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George Washington’s Resignation Day. A Great Day for Democracy

December 23, 2015

washington
On this day in 1783, George Washington resigned his commission as Commander in Chief of the Continental Army in the Old Senate Chamber of the Maryland State House.

When George III heard this was going to happen – he declared to the Anglo-American painter Benjamin West – “If he does that, he will be the greatest man in the world.”

George III was not right about many things – but he was right about this.

Washington was not a military genius.  Nor was he a great orator.  Nor was he a great political theorist or constitutional innovator.  What he was – was a war hero who enjoyed the trust of the people – who served the constitution rather than abusing it.  By resigning military power, he became the greatest man in the world.  By serving just two terms as president and going into retirement – he reinforced that sense of trust.  When people talk of longevity in any office (elected or hereditary) as an “achievement” – I think of this day in 1783 – on which George Washington achieved more than all the self-serving chair moisteners in history.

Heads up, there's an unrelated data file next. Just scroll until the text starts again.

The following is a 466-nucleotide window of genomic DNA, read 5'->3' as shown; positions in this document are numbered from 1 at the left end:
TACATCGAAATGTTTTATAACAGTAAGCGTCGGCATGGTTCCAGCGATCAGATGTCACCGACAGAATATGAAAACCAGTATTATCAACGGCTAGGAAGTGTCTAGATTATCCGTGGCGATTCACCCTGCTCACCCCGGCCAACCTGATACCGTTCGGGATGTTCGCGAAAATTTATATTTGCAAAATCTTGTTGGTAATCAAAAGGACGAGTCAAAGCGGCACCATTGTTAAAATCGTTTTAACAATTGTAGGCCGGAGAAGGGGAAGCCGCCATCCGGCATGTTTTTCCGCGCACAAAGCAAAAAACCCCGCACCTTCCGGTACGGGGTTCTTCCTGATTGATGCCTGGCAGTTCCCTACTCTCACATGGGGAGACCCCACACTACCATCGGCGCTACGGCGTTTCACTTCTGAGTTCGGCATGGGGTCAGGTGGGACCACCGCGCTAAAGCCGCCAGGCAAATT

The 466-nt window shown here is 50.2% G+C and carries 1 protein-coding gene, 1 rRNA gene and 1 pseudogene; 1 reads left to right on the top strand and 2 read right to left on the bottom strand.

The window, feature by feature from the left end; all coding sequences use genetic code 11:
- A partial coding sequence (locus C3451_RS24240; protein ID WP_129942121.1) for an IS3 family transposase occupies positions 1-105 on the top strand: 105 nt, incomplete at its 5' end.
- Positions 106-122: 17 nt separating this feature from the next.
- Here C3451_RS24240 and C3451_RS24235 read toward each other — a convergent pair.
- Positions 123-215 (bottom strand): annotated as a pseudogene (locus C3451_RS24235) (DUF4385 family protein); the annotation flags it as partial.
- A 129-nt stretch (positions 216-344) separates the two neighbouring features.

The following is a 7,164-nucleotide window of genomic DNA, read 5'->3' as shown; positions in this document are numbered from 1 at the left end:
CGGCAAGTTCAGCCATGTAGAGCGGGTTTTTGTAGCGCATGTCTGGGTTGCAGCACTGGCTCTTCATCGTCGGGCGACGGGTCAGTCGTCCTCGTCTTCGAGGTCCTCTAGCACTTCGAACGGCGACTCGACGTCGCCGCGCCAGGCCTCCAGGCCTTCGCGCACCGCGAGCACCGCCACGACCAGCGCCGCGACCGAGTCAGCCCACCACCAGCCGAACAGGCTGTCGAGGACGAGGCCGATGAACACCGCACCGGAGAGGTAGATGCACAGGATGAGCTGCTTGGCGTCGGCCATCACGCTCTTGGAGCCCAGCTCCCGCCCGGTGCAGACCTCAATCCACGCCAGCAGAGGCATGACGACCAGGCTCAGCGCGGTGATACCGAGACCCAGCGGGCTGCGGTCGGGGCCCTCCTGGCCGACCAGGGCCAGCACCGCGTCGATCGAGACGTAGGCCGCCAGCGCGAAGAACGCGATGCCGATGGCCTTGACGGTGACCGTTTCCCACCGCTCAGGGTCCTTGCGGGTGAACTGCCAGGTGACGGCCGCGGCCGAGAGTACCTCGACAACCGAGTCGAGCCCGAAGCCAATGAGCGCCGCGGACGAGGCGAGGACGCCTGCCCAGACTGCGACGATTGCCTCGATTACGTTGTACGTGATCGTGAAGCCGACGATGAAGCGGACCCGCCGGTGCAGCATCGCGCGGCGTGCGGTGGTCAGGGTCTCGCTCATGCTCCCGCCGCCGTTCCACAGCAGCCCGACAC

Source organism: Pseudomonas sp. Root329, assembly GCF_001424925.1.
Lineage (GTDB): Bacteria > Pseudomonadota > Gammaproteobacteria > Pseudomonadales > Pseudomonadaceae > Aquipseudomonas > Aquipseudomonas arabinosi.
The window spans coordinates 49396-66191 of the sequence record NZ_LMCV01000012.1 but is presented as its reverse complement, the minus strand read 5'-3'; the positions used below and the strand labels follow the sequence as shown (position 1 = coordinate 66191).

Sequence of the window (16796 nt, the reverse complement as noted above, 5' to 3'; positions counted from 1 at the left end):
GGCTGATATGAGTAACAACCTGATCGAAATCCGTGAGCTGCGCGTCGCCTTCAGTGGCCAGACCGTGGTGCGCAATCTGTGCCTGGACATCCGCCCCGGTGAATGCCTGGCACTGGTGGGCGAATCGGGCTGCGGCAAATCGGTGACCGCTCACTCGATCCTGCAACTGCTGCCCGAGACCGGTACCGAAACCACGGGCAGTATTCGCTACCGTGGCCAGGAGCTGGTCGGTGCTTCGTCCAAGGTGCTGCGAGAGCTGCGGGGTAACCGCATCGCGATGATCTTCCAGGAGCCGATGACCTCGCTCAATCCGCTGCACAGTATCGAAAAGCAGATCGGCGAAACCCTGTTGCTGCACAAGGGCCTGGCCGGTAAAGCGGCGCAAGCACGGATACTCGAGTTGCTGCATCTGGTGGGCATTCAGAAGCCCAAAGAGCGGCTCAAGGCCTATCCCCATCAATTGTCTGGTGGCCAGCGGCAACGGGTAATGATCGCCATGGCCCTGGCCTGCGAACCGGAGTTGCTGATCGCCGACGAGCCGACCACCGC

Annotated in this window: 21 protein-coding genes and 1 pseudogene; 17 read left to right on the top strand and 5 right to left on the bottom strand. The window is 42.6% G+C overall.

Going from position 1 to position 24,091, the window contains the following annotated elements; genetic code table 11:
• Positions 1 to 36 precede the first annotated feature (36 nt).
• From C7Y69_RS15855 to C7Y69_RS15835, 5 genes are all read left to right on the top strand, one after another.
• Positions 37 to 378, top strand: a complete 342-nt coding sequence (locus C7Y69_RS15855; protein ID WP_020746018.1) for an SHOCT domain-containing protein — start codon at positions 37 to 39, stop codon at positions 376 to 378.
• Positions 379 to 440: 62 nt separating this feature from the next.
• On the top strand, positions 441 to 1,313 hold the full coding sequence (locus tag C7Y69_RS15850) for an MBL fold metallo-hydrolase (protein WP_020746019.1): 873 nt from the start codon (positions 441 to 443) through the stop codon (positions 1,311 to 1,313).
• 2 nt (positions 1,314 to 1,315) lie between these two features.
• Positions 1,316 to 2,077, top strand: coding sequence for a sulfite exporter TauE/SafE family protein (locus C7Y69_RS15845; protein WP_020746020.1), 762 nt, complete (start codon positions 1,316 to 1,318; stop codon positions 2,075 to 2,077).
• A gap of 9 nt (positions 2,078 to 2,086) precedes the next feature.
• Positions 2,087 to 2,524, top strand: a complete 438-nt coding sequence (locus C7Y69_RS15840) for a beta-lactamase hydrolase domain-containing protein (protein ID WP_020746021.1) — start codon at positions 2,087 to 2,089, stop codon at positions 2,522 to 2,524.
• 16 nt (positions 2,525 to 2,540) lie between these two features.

In short, Washington is immortal because he refused to use revolutionary circumstances to become either Cromwell before him or Napoleon after him.

This is a great date in the history of republicanism and constitutionalism – a demonstration of the fact that longevity in office is no sort of achievement – but surrendering power to a representative body – empowering that representative body – and ensuring the longevity of a version of popular sovereignty – is the sort of thing that deserves to get you on currency.

Washington was a slave owner of course.  The Congress was a congress of propertied white males.  Native Americans were already being subject to accelerating ethnic cleansing.  Slavery looked like lasting forever.

But necessary interrogations of foundational mythologies should not provoke unhelpful cynicism about the genuinely inspirational moments in history.  Today is one of the most important anniversaries in American and perhaps human history.

Today, George Washington really was “on the money”.

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